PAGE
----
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Marilyn Williams in Ladies first,

Japan's program to boost senior women in work is a dud

Not a single Japanese company has applied for a government program meant to reward firms for promoting women.

The program offered companies up to 300,000 yen ($2,500) for hitting targets to train and place more women in senior positions.


The Japanese government had earmarked about 120 million yen ($1 million) for the program, but the money has been returned unused, said Sawa Nakagomi, of the equal employment policy division at Japan's Ministry of Health, Labor and Welfare.

About 400 firms were expected to apply. The failure delivers a blow to Prime Minister Shinzo Abe's plan to support Japan's women at work.

Both the government and outside experts have championed women as a way to boost Japan -- the world's third-largest economy is on the brink of falling back into recession, and faces a labor shortage and a fast-aging population.

Right now, only about 65% of Japan's women are working -- and many are in part-time jobs. Closing Japan's gender employment gap would add an estimated 7.1 million employees to the work force and lift gross domestic product by as much as 13%, according to Kathy Matsui of Goldman Sachs.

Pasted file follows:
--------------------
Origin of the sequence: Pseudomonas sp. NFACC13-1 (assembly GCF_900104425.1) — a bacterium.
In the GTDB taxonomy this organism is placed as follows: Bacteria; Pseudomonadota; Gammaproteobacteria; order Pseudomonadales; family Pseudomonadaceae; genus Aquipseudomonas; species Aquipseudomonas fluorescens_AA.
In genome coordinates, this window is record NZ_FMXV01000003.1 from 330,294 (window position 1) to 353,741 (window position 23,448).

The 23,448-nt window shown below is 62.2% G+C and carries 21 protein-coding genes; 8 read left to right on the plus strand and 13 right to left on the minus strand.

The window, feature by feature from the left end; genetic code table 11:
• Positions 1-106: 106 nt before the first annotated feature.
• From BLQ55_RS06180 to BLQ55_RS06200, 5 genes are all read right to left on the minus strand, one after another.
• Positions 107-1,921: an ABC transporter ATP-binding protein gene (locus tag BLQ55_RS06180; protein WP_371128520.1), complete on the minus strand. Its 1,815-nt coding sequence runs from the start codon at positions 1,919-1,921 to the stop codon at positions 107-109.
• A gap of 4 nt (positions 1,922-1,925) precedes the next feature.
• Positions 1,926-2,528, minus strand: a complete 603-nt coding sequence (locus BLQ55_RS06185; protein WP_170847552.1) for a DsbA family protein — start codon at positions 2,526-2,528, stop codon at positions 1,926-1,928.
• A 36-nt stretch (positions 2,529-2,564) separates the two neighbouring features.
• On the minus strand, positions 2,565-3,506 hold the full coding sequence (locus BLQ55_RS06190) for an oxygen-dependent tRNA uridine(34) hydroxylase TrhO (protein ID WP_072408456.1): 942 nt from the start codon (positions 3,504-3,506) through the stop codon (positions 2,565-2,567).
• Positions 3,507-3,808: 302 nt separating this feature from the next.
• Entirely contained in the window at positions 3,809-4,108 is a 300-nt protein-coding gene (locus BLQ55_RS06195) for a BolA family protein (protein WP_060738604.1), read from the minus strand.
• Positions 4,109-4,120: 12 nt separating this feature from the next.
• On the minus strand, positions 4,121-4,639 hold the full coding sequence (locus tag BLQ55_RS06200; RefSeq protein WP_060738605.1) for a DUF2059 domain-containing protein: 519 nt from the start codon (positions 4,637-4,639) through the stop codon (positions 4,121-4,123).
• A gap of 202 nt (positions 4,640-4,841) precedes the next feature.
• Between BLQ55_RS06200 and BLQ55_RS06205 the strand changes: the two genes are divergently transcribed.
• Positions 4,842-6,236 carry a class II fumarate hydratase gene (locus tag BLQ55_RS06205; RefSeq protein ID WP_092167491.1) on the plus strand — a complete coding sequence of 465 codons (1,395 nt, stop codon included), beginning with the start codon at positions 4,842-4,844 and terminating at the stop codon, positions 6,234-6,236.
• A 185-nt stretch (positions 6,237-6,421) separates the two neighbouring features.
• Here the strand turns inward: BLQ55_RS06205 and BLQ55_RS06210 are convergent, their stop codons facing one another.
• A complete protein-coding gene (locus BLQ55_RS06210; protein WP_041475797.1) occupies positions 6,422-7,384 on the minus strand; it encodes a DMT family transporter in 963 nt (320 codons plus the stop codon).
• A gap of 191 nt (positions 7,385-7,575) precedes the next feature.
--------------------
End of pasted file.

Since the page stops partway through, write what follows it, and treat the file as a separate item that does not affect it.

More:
Experts say the problem has been exacerbated by a lack of childcare resources, and the failure of companies to hire, train and promote women into senior management.

Nakagomi said the program's criteria were likely too stringent, and she expects a similar initiative set to begin next month, with a larger budget of 240 million yen ($2 million), to be more popular.

The upcoming subsidy program follows on the heels of new legislation passed late August by Japan's parliament.

The law, which takes effect next April, will mandate large companies, as well as the government, to set and disclose numerical targets for hiring and promoting women.

Matsui told CNNMoney in August that the law was a positive step, as "disclosure is always embarrassing if you're behind the rest of your peer group."

CNNMoney (Hong Kong)